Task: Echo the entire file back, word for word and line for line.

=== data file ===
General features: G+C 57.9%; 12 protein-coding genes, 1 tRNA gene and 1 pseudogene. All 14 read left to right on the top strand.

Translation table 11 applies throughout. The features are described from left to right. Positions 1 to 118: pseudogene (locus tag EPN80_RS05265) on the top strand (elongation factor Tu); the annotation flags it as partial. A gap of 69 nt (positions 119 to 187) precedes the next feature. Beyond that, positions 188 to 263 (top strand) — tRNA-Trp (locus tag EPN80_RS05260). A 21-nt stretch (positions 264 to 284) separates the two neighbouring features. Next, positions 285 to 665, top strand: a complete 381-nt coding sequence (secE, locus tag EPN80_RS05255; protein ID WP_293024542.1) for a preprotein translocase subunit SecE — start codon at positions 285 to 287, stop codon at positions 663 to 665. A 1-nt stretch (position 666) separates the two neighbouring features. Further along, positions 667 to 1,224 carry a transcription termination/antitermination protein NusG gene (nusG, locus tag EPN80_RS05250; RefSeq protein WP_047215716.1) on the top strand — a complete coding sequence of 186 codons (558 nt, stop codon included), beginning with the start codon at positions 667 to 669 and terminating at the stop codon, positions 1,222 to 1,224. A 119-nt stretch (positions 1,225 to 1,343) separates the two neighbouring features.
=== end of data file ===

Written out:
General features: G+C 57.9%; 12 protein-coding genes, 1 tRNA gene and 1 pseudogene. All 14 read left to right on the top strand.

Translation table 11 applies throughout. The features are described from left to right. Positions 1 to 118: pseudogene (locus tag EPN80_RS05265) on the top strand (elongation factor Tu); the annotation flags it as partial. A gap of 69 nt (positions 119 to 187) precedes the next feature. Beyond that, positions 188 to 263 (top strand) — tRNA-Trp (locus tag EPN80_RS05260). A 21-nt stretch (positions 264 to 284) separates the two neighbouring features. Next, positions 285 to 665, top strand: a complete 381-nt coding sequence (secE, locus tag EPN80_RS05255; protein ID WP_293024542.1) for a preprotein translocase subunit SecE — start codon at positions 285 to 287, stop codon at positions 663 to 665. A 1-nt stretch (position 666) separates the two neighbouring features. Further along, positions 667 to 1,224 carry a transcription termination/antitermination protein NusG gene (nusG, locus tag EPN80_RS05250; RefSeq protein WP_047215716.1) on the top strand — a complete coding sequence of 186 codons (558 nt, stop codon included), beginning with the start codon at positions 667 to 669 and terminating at the stop codon, positions 1,222 to 1,224. A 119-nt stretch (positions 1,225 to 1,343) separates the two neighbouring features.